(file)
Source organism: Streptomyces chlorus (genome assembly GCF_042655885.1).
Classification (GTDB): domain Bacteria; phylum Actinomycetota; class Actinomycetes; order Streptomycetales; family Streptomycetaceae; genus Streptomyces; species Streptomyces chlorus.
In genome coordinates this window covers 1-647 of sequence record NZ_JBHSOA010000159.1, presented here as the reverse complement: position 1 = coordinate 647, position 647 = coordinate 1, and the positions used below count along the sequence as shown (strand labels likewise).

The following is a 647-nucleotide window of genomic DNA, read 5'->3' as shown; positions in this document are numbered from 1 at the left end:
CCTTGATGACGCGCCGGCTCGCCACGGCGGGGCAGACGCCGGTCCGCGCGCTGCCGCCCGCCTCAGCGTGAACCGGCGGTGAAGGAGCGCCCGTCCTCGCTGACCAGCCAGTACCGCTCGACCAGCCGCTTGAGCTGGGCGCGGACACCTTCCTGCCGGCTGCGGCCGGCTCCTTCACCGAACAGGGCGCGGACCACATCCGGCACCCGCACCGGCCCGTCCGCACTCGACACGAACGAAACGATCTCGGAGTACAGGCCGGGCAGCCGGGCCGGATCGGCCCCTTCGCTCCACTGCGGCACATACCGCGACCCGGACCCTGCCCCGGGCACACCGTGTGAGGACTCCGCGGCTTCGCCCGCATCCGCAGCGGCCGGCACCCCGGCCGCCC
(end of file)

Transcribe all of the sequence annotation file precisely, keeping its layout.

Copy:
Source organism: Streptomyces chlorus (genome assembly GCF_042655885.1).
Classification (GTDB): domain Bacteria; phylum Actinomycetota; class Actinomycetes; order Streptomycetales; family Streptomycetaceae; genus Streptomyces; species Streptomyces chlorus.
In genome coordinates this window covers 1-647 of sequence record NZ_JBHSOA010000159.1, presented here as the reverse complement: position 1 = coordinate 647, position 647 = coordinate 1, and the positions used below count along the sequence as shown (strand labels likewise).

The following is a 647-nucleotide window of genomic DNA, read 5'->3' as shown; positions in this document are numbered from 1 at the left end:
CCTTGATGACGCGCCGGCTCGCCACGGCGGGGCAGACGCCGGTCCGCGCGCTGCCGCCCGCCTCAGCGTGAACCGGCGGTGAAGGAGCGCCCGTCCTCGCTGACCAGCCAGTACCGCTCGACCAGCCGCTTGAGCTGGGCGCGGACACCTTCCTGCCGGCTGCGGCCGGCTCCTTCACCGAACAGGGCGCGGACCACATCCGGCACCCGCACCGGCCCGTCCGCACTCGACACGAACGAAACGATCTCGGAGTACAGGCCGGGCAGCCGGGCCGGATCGGCCCCTTCGCTCCACTGCGGCACATACCGCGACCCGGACCCTGCCCCGGGCACACCGTGTGAGGACTCCGCGGCTTCGCCCGCATCCGCAGCGGCCGGCACCCCGGCCGCCC